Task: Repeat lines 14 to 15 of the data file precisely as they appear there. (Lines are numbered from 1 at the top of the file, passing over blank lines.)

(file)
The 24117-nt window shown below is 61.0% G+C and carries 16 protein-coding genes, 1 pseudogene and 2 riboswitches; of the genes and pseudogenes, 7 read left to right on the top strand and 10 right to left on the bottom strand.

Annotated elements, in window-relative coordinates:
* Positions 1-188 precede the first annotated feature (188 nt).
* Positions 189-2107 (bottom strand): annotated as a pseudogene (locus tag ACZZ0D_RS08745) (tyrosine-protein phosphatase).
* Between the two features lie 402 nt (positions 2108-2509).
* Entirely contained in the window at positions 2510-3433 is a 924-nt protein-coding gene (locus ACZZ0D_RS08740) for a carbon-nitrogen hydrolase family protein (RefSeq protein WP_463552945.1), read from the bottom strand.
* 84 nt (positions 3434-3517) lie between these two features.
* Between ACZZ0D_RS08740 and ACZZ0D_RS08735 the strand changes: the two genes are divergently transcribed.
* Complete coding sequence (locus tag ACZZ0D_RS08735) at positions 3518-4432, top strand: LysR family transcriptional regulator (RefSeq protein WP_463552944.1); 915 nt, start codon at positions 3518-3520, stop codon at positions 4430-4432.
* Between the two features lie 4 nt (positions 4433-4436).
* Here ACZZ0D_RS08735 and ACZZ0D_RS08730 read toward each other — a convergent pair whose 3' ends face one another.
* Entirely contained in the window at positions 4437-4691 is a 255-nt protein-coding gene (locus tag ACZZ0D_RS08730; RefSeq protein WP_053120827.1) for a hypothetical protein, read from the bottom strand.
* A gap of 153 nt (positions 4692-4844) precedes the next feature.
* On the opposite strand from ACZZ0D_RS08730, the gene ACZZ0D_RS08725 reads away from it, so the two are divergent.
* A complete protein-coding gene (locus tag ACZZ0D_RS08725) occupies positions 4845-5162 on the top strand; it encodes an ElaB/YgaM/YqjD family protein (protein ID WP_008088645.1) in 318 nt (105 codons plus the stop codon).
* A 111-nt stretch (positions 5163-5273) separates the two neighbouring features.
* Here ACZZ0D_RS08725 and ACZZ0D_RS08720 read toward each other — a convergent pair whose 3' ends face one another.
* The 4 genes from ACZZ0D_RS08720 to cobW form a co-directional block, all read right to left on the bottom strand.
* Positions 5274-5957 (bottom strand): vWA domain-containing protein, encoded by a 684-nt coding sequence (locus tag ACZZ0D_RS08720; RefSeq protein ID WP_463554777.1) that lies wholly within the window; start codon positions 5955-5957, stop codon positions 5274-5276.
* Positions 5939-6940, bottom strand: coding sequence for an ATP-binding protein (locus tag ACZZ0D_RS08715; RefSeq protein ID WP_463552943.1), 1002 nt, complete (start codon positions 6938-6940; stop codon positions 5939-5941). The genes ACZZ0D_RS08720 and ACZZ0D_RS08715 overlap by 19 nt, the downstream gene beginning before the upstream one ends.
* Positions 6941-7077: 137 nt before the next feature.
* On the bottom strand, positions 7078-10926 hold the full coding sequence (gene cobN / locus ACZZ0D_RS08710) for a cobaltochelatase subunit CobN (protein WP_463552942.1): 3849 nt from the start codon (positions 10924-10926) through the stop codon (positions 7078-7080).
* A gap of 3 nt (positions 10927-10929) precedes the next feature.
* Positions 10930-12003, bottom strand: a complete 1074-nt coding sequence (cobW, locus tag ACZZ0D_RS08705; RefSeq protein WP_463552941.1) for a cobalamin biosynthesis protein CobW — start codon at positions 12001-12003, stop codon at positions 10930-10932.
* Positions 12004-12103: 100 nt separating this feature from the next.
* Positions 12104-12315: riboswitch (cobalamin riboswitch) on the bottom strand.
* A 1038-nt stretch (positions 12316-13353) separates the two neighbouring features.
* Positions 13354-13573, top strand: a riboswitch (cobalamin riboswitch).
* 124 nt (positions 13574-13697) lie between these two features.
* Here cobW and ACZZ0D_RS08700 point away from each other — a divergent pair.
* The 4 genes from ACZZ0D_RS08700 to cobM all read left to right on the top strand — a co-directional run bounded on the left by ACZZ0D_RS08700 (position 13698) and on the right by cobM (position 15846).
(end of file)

* On the opposite strand from ACZZ0D_RS08730, the gene ACZZ0D_RS08725 reads away from it, so the two are divergent.
* A complete protein-coding gene (locus tag ACZZ0D_RS08725) occupies positions 4845-5162 on the top strand; it encodes an ElaB/YgaM/YqjD family protein (protein ID WP_008088645.1) in 318 nt (105 codons plus the stop codon).